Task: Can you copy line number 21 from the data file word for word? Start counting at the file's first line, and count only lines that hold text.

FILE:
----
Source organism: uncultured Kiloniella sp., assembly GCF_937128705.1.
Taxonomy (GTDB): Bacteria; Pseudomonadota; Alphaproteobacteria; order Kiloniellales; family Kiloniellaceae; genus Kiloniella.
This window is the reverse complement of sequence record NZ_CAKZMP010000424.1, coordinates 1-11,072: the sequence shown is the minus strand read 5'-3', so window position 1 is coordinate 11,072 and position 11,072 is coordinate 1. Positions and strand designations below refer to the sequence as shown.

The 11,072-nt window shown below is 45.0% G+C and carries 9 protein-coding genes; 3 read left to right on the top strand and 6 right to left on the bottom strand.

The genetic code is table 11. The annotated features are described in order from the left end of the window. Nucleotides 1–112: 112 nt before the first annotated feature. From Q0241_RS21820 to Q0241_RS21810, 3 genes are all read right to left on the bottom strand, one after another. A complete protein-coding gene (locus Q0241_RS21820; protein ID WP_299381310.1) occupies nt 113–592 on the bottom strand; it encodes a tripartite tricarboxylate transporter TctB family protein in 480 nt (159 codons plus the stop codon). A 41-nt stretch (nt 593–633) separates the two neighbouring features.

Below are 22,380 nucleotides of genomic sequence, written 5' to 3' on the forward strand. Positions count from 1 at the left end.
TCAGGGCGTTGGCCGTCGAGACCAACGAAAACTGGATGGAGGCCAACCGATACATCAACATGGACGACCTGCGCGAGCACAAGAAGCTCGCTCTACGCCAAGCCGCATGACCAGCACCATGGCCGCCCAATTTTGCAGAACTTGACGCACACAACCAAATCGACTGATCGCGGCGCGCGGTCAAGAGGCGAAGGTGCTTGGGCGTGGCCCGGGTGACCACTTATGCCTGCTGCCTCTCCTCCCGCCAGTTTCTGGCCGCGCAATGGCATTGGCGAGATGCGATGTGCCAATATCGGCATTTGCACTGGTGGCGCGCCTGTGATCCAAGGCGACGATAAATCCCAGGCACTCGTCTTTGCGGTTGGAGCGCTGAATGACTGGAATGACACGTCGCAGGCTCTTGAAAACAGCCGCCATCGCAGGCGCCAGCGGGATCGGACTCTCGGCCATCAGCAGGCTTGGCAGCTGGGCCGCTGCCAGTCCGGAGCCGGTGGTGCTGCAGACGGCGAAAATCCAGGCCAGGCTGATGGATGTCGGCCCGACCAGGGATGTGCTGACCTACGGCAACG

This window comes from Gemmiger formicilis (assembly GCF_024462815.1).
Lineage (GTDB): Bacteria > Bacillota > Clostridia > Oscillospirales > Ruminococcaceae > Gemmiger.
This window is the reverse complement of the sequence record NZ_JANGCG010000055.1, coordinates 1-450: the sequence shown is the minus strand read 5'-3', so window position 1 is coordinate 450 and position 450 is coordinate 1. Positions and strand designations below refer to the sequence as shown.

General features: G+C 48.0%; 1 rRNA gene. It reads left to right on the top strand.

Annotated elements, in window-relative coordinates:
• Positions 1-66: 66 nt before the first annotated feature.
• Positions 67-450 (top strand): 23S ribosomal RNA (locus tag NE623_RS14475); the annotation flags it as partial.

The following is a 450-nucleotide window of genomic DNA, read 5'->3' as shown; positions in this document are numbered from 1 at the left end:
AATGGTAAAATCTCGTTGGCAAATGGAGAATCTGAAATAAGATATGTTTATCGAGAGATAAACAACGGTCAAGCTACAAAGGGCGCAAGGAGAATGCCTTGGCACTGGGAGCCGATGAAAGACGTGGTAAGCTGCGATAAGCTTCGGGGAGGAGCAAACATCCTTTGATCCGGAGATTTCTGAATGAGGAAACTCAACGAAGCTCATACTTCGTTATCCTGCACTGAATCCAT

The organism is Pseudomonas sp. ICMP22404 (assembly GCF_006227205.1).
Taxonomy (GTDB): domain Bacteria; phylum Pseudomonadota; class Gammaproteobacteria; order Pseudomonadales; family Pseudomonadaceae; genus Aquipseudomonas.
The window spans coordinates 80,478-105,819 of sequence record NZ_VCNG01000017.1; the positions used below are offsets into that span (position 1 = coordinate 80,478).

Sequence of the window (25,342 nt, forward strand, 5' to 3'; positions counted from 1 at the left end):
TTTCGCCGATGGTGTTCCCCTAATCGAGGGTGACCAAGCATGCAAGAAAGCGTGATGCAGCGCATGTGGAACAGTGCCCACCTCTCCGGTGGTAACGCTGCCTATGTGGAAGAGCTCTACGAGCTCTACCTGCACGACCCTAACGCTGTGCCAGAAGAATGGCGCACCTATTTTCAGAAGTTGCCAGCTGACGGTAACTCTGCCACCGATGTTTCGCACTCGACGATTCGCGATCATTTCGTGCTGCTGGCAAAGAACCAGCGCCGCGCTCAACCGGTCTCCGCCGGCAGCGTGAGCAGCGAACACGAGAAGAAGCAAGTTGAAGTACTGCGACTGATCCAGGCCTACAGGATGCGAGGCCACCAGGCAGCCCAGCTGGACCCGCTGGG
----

TTTCGCCGATGGTGTTCCCCTAATCGAGGGTGACCAAGCATGCAAGAAAGCGTGATGCAGCGCATGTGGAACAGTGCCCACCTCTCCGGTGGTAACGCTGCCTATGTGGAAGAGCTCTACGAGCTCTACCTGCACGACCCTAACGCTGTGCCAGAAGAATGGCGCACCTATTTTCAGAAGTTGCCAGCTGACGGTAACTCTGCCACCGATGTTTCGCACTCGACGATTCGCGATCATTTCGTGCTGCTGGCAAAGAACCAGCGCCGCGCTCAACCGGTCTCCGCCGGCAGCGTGAGCAGCGAACACGAGAAGAAGCAAGTTGAAGTACTGCGACTGATCCAGGCCTACAGGATGCGAGGCCACCAGGCAGCCCAGCTGGACCCGCTGGG